Headlines in American Rape Culture

This isn’t a current events blog. Besides the fact that American news networks are some of the most polarizing media entities I’m aware of, I don’t want to write the kind of blog that merely offers predigested punditry of alleged events. But the events of the last couple weeks have weighed heavily on my heart, as well they should. I cannot just bury my sorrow and outrage, I feel the need to share it, to spread the anger that leads to action. I hope you are made angry by these events as well.

The first event was the Steubenville rape and its subsequent coverage. One of my friends directed me to a blog post which pretty much summarizes my views on CNN and the other news networks who took the guilty verdict as an opportunity to remind Americans that we live in a culture which undervalues survivors of sexual assault in favor of who their rapists ‘could have been.’

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Consent: Know what it is; know what it isn’t. (Photo credit: Kristen Althoff)

The second event (which, in my awareness, was really the first), was the beginning of senate hearings on U.S. military rape. On one hand, I was pleased that these hearings were happening. On the other hand, I was frustrated that it has taken us this long to zero in this ugly and unacceptable part of American military culture. Do not misread me, I have great respect for anyone who puts their life at risk for a greater cause (even if I don’t always agree with that cause). I appreciate the men and women who enlist as members of the American Armed Forces. But I cannot overlook the complexity of military culture, and unfortunately that means acknowledging the attendant rape culture, misogyny, and machismo culture that endangers both men and women and keeps them from reporting, and receiving justice for, sexual assault.

‘Rape culture’ may be a buzz word, but its recurrent usage should not blind us to its genuine relevance. The reason why it’s popping up everywhere is because organizations have finally met with success in their efforts to harness the media for awareness-raising and action. (Most notably with the independent film The Invisible War, more info available here.) Out of respect for these efforts I’ll be leaving some pertinent links below.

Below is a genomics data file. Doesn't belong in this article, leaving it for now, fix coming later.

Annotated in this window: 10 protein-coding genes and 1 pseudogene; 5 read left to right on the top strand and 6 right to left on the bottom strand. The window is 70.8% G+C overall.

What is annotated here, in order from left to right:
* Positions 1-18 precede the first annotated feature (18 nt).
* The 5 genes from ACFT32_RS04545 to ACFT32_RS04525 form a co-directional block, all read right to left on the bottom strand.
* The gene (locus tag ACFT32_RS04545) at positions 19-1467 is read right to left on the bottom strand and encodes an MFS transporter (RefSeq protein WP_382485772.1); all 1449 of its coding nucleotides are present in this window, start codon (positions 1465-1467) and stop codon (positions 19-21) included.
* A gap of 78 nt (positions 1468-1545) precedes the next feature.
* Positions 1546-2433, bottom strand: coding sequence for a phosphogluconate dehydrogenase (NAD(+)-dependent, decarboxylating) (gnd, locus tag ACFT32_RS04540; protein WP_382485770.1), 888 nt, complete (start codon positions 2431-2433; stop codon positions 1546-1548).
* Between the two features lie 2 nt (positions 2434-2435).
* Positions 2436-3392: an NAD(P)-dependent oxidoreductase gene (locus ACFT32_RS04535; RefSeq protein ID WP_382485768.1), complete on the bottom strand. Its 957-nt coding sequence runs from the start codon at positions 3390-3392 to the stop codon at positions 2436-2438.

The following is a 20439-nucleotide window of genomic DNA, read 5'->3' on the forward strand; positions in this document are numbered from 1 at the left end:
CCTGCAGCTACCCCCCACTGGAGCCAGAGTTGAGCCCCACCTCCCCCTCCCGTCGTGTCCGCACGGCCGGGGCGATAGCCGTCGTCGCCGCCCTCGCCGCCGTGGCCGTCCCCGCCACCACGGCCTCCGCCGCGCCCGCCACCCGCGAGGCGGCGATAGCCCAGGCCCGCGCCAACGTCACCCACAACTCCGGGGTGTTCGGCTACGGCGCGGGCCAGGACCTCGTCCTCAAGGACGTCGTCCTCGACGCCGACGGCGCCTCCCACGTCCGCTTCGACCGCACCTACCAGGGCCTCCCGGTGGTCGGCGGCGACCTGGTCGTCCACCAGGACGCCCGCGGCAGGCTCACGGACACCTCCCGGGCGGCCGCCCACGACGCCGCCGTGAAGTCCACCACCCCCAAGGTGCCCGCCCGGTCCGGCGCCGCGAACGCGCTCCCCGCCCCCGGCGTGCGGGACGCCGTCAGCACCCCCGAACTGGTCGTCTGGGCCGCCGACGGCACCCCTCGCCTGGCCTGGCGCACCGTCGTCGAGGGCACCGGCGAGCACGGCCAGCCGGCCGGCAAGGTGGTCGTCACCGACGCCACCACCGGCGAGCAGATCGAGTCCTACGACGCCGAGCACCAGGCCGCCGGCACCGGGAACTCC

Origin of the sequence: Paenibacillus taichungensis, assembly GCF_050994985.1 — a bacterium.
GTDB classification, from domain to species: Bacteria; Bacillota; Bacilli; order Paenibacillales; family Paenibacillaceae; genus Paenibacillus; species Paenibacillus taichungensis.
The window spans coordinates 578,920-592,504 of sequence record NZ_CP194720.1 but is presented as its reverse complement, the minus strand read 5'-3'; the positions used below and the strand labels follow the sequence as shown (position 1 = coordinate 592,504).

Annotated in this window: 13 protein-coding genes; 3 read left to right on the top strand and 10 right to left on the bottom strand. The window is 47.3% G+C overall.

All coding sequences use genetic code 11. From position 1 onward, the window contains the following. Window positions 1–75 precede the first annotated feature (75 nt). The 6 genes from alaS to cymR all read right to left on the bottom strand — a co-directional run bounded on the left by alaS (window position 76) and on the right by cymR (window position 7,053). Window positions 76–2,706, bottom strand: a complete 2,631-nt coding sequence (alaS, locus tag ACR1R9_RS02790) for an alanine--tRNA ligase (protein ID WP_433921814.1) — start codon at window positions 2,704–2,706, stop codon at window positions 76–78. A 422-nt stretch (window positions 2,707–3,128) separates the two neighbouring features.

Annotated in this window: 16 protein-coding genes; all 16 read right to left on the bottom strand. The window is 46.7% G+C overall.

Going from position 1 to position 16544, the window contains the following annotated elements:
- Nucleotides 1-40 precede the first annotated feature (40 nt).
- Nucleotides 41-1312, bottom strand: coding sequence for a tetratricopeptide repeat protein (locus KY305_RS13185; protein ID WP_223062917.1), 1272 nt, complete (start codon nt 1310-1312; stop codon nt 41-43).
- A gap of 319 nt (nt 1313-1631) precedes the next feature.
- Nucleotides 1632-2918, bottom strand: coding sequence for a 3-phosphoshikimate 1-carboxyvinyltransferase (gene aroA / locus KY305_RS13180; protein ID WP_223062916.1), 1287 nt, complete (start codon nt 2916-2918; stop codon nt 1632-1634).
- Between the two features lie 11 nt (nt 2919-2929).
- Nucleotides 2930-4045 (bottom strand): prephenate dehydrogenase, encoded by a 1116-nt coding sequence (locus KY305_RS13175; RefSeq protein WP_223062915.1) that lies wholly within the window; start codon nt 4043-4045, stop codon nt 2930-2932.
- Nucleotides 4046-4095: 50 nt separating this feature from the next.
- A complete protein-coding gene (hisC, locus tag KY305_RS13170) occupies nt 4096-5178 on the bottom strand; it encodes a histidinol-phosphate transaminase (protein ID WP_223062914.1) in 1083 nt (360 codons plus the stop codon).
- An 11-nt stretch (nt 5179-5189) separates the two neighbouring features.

I’ve been mulling over some thoughts on how my ideological journey has affected my view of sexuality, and how the religious culture I was raised both failed and succeeded to raise me with constructive sexual mores. Before I dig into that bag of compost, however, I want to share this–a blog post that has given me hope for the future of consent in American culture, and an inspiring vision of the mother I hope to be one day.

Primary Information:

Archived livecast of Senate Hearings  (You’ll need to skip to approximately 0:55:00 in the first video.)

Background Information:

  1. Pre-summary of Senate hearings by The Daily Beast
  2. Opinion piece on events surrounding Senate hearings from the New York Times
  3. Military Rape Crisis Center
  4. The Invisible War (Official website of the documentary that helped bring attention to this issue)
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